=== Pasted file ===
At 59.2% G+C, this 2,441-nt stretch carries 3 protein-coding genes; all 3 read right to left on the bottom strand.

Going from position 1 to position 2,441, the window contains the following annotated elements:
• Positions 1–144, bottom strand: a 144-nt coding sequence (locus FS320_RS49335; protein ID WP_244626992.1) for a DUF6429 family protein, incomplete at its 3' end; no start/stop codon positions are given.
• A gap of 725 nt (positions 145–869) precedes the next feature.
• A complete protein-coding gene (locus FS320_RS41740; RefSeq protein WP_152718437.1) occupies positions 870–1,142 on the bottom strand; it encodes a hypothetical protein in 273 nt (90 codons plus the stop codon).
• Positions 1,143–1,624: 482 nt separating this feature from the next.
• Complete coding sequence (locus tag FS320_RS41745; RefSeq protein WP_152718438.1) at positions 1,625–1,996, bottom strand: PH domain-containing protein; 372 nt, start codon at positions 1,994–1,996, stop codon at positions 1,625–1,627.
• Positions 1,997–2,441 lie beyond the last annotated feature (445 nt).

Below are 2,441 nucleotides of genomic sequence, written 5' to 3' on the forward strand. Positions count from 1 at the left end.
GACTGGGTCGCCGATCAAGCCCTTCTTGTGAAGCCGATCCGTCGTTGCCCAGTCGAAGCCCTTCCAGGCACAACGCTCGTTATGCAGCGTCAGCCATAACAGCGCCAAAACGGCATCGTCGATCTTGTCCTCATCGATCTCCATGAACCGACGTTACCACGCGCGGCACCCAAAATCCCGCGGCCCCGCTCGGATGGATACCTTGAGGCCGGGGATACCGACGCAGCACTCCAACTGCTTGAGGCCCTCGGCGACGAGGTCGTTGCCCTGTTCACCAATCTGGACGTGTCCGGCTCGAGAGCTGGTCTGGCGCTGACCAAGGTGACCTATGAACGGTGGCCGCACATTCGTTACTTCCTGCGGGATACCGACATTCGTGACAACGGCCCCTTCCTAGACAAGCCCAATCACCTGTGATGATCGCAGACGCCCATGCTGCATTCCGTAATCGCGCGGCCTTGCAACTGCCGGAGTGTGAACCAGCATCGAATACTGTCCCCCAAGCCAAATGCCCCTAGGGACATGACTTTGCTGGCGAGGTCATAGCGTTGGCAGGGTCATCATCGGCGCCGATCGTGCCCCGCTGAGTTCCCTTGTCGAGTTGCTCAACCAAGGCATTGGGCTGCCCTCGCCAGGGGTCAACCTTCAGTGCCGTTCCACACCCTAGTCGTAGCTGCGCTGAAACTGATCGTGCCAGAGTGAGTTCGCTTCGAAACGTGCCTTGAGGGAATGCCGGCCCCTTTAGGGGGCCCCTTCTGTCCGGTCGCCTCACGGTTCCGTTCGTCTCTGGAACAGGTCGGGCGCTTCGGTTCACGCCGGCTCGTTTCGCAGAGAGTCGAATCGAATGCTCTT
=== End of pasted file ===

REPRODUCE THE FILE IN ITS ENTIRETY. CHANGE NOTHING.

At 59.2% G+C, this 2,441-nt stretch carries 3 protein-coding genes; all 3 read right to left on the bottom strand.

Going from position 1 to position 2,441, the window contains the following annotated elements:
• Positions 1–144, bottom strand: a 144-nt coding sequence (locus FS320_RS49335; protein ID WP_244626992.1) for a DUF6429 family protein, incomplete at its 3' end; no start/stop codon positions are given.
• A gap of 725 nt (positions 145–869) precedes the next feature.
• A complete protein-coding gene (locus FS320_RS41740; RefSeq protein WP_152718437.1) occupies positions 870–1,142 on the bottom strand; it encodes a hypothetical protein in 273 nt (90 codons plus the stop codon).
• Positions 1,143–1,624: 482 nt separating this feature from the next.
• Complete coding sequence (locus tag FS320_RS41745; RefSeq protein WP_152718438.1) at positions 1,625–1,996, bottom strand: PH domain-containing protein; 372 nt, start codon at positions 1,994–1,996, stop codon at positions 1,625–1,627.
• Positions 1,997–2,441 lie beyond the last annotated feature (445 nt).

Below are 2,441 nucleotides of genomic sequence, written 5' to 3' on the forward strand. Positions count from 1 at the left end.
GACTGGGTCGCCGATCAAGCCCTTCTTGTGAAGCCGATCCGTCGTTGCCCAGTCGAAGCCCTTCCAGGCACAACGCTCGTTATGCAGCGTCAGCCATAACAGCGCCAAAACGGCATCGTCGATCTTGTCCTCATCGATCTCCATGAACCGACGTTACCACGCGCGGCACCCAAAATCCCGCGGCCCCGCTCGGATGGATACCTTGAGGCCGGGGATACCGACGCAGCACTCCAACTGCTTGAGGCCCTCGGCGACGAGGTCGTTGCCCTGTTCACCAATCTGGACGTGTCCGGCTCGAGAGCTGGTCTGGCGCTGACCAAGGTGACCTATGAACGGTGGCCGCACATTCGTTACTTCCTGCGGGATACCGACATTCGTGACAACGGCCCCTTCCTAGACAAGCCCAATCACCTGTGATGATCGCAGACGCCCATGCTGCATTCCGTAATCGCGCGGCCTTGCAACTGCCGGAGTGTGAACCAGCATCGAATACTGTCCCCCAAGCCAAATGCCCCTAGGGACATGACTTTGCTGGCGAGGTCATAGCGTTGGCAGGGTCATCATCGGCGCCGATCGTGCCCCGCTGAGTTCCCTTGTCGAGTTGCTCAACCAAGGCATTGGGCTGCCCTCGCCAGGGGTCAACCTTCAGTGCCGTTCCACACCCTAGTCGTAGCTGCGCTGAAACTGATCGTGCCAGAGTGAGTTCGCTTCGAAACGTGCCTTGAGGGAATGCCGGCCCCTTTAGGGGGCCCCTTCTGTCCGGTCGCCTCACGGTTCCGTTCGTCTCTGGAACAGGTCGGGCGCTTCGGTTCACGCCGGCTCGTTTCGCAGAGAGTCGAATCGAATGCTCTT